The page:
by Thelma Sardin
Chicago’s mayoral contest has shown no plans of slowing down. With less than twenty days left until the election, candidates are canvassing for undecided voters and hoping to sway a few of them to their side. Mayoral hopefuls squared off on Sunday in a confrontation that got personal between two of the only African-American female candidates.
Mayoral candidate Dr. Patricia Watkins is calling for an apology from fellow candidate Carol Moseley Braun. During a mayoral candidate forum at Trinity United Church of Christ, Braun accused Watkins of using crack when Watkins asked Braun about not being visible in Chicago’s communities for the last twenty years.
Braun, whose brother died from drug and alcohol abuse in 1986 according to a report in the Chicago Sun-times, could have touched a nerve with other voters who have shared similar experiences to that of Watkins.
Watkins, who said she has been clean for more than 30 years admitted to using cocaine when she was 19, but said she has never used crack. She earned a Ph.D. and now runs a church and ministers in the community.
“I don’t expect an apology from ambassador Braun but I do expect her to apologize to the millions of people who have struggled with addiction,” Watkins said during a press conference on Monday. “This incident has definitely said more about her character than mine. It also sheds some light on her previous voting record.”
This isn’t the first time that an issue regarding substance abuse has come up in a campaign where Braun was a candidate. During her 2004 U.S. Presidential run, Braun participated in a CNN forum with seven Democratic candidates vying for the Democratic presidential nomination. The forum’s moderator, Anderson Cooper asked the candidates, “Which of you are willing to admit having used marijuana in the past?” The LA Times reported that Braun refused to answer the question.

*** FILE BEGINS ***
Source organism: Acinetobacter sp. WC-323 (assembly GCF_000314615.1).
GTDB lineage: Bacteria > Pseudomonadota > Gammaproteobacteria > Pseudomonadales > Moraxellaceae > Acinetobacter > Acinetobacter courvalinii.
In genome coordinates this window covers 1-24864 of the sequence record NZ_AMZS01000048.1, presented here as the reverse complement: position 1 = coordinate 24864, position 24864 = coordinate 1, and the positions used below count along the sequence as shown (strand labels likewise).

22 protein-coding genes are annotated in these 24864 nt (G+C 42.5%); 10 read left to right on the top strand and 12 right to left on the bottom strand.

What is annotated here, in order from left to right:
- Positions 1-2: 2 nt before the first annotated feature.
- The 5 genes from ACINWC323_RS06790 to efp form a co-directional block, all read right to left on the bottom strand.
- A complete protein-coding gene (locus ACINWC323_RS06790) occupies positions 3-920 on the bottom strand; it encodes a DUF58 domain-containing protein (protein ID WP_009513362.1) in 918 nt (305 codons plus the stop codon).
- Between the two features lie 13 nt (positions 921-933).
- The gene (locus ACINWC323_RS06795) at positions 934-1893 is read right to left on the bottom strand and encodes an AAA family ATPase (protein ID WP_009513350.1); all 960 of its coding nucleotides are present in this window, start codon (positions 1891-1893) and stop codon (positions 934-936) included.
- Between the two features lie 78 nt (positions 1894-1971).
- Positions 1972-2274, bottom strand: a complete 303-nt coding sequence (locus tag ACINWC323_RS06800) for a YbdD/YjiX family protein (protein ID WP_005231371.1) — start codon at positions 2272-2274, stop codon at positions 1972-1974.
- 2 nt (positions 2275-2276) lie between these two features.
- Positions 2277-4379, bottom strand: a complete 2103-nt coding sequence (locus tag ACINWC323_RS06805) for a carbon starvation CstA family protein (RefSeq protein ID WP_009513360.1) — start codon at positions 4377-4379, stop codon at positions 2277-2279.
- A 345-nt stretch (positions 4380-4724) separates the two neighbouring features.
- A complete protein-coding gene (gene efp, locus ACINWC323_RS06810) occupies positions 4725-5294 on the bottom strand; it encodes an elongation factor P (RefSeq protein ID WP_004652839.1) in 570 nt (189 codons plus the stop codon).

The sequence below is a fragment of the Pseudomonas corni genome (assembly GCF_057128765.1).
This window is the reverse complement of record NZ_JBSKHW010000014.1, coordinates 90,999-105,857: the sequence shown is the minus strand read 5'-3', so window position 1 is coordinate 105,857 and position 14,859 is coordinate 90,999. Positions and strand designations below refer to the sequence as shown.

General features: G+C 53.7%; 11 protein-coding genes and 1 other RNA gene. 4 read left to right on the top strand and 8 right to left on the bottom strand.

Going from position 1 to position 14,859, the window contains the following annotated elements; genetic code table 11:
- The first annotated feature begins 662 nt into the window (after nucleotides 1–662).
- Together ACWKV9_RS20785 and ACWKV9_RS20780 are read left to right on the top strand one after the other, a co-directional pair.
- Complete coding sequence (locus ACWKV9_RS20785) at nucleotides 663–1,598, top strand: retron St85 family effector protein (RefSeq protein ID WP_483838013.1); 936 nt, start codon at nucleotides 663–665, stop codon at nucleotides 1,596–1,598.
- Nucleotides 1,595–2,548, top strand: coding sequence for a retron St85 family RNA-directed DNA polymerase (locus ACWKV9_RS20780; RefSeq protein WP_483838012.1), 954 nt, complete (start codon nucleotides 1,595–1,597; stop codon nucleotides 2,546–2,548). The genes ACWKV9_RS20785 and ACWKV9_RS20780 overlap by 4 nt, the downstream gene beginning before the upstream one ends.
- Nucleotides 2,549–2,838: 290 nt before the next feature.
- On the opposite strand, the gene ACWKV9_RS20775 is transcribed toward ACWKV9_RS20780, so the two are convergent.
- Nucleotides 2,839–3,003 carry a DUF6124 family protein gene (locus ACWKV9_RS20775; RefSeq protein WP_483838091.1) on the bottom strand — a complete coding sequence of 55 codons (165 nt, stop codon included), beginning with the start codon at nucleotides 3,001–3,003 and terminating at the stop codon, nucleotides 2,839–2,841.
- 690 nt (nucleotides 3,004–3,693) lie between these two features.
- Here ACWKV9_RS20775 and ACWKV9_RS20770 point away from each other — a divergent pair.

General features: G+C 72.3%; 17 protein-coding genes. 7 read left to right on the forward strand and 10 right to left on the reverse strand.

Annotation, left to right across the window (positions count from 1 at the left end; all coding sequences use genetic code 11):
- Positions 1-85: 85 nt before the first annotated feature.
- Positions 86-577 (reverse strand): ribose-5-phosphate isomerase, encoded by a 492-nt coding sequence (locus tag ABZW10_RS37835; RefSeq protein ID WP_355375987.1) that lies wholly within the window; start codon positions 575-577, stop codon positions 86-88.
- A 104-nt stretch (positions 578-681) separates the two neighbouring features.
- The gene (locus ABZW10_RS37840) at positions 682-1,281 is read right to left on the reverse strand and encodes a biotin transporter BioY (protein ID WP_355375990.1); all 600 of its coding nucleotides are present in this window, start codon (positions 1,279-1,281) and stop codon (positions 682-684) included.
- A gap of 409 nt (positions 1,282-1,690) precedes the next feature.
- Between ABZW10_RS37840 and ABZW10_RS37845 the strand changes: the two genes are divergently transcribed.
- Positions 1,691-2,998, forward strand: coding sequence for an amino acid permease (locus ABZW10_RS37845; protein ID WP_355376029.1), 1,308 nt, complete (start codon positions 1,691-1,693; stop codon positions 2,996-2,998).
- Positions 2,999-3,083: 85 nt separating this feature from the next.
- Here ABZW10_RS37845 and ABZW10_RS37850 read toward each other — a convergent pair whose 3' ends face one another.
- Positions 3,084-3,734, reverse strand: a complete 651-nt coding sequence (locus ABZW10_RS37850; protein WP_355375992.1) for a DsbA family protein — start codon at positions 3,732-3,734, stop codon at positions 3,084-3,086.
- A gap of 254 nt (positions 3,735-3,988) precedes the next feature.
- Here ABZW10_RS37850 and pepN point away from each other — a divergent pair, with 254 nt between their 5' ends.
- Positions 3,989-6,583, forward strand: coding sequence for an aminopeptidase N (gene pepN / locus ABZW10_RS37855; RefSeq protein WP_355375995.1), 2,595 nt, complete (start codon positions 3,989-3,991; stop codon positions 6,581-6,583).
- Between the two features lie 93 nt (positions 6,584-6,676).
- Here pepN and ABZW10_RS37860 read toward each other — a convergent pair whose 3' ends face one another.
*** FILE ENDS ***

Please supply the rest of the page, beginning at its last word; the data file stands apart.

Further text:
When asked about the LA Times report and Braun’s refusal to answer the question back in 2004, Braun’s spokesperson, Renee Ferguson, did not respond by press time. But in a statement issued through Ferguson and reported by the Chicago Tribune, Braun said, “My comments were not meant to offend those who have struggled with drug addiction.” She added, “And especially not those who have turned their lives around.”
Watkins says her role in the confrontation was not negative. “I simply asked where she had been for the last 20 years? Her response was hurtful and uncalled for,” she stated in an e-mail to the Citizen. She added, since the remarks, “I have received overwhelming support from many caring Chicagoans,” Watkins stated.
The exchange gained the attention of columnists across the city and became the focus of news reports including Chicago Sun-times columnist Mary Mitchell who said, “Instead of joining forces to keep Emanuel from gaining the mayoral office without a runoff, these two Black candidates are battling each other.”
Rahm Emanuel, who is ahead of both contestants, ironically was not present at the forum. On Thursday, he received a favorable nod from the Illinois Supreme Court which held that he could run for mayor of Chicago.
“The good news is now that we have the Supreme Court decision, it’s behind us,” he said during a debate at WGN-TV. “Hopefully this will be the last question about it for all of us, including myself,” Emanuel stated.
Lisette Livingston contributed to this report